The second episode of The Purge’s translation to television begins with a reminder of the title of the first episode and the key question which underpins the entire concept of the show, and the franchise – what is America?
Horror and speculative alternate future fiction always take a reflective cue from the age in which they are made, whether it’s the Red Scare of Invasion of the Body Snatchers in the 50’s to the teen slasher genre Halloween birthed in the wake of a depressed, cynical 70’s. The Purge is no different and ‘Take What’s Yours’ continues the blend of unsubtle social commentary and pulp thrills which characterise James DeMonaco’s creation.
Thomas Kelly’s script both giveth and taketh away in the same breath here, as the most interesting aspect of the story comes and goes in a quick flourish. Earnest ex-Marine Miguel (Gabriel Chavarria), as he continues his search through the streets of LA for his cult-indoctrinated sister, finds himself unwittingly dragged into ‘The Gauntlet’ – an annual Purge game show broadcast by a sadistic host named Otis in which the player has to survive a series of assaults to win, live and as it turns out, speed off in a shiny new Mustang. Yeah, I know – The Running Man, right? The Purge isn’t even coy in trying to emulate Paul Michael Glaser’s cult 80’s slice of Schwarzenegger schlock, both in concept and visuals.
It’s just over all too quickly. Miguel lurches away from a few machete-swirling bad guys, crawls through a few vents, takes an arrow to his arm he barely notices, and then he’s away. This is an example of how The Purge is having trouble settling; the storytelling right now is like an excitable child, seeing all the toys laid out on the table and jumping from one to the other to the other. Miguel already feels like a pinball character, more of a vessel for the writers to throw into all kinds of situations in the wider Purge world that they can’t do with landlocked characters like frustrated office bod Jane (Amanda Warren) or ‘polite’ society darlings Rick & Jenna (Colin Woodell & Hannah Anderson).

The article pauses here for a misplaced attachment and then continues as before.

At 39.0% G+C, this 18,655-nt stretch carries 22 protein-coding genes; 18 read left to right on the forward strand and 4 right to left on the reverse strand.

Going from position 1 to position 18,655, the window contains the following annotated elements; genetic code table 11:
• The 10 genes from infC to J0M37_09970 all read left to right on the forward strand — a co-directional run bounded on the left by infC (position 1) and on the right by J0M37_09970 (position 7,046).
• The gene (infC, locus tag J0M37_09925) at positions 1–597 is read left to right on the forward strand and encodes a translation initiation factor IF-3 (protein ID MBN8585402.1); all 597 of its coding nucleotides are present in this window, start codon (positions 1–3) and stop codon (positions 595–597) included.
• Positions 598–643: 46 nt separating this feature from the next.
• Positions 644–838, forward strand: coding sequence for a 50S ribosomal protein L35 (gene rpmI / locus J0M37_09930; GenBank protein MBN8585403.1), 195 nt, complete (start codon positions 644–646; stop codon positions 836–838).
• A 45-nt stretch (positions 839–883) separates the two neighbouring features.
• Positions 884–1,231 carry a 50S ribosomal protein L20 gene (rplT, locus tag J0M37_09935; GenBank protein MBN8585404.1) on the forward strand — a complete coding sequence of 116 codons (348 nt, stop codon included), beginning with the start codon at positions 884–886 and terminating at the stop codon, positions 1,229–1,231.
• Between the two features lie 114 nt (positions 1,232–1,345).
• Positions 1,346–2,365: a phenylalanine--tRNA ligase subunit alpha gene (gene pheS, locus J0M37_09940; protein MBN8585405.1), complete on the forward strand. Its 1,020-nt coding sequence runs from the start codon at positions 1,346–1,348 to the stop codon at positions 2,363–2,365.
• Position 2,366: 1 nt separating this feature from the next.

The problem is that the show is in danger of rushing through interesting ideas within the Purge bracket without giving them full due. Miguel thrown inside a twisted Purge game show, watched by the elites, could have formed the basis of an entire 45 minutes, yet it’s just tossed away. It’s a shame because you could really have fun with that. And fun needs to be the byword if The Purge is really going to blossom. All the Rick & Jenna and their latent threesome guilt is taking itself a touch too seriously for comfort, while Jane’s angst at planning to kill her boss David (an ageing William Baldwin) needs to go somewhere. The Purge should let loose and allow itself to be a gonzo riot like those few scenes of Miguel running the Gauntlet.
What we may get is The Purge instead tapping into the flashback device in order to flesh out character, as it does here with Jane and her boss, and while that’s fine and dandy and can of course contextualise certain relationships and dynamics, what would you rather see as a viewer? An episode filled with Miguel & his sister Penny’s backstory, or Miguel being ran down by maniacs wielding chainsaws as they exercise their quasi-political right to all-American freedom?
The Purge as a concept is hyper-real bonkers theatre and the show, while entertaining, pulpy fluff at this point, would do well embracing that for all it’s worth.
The Purge airs on Amazon Prime every Wednesday in the UK.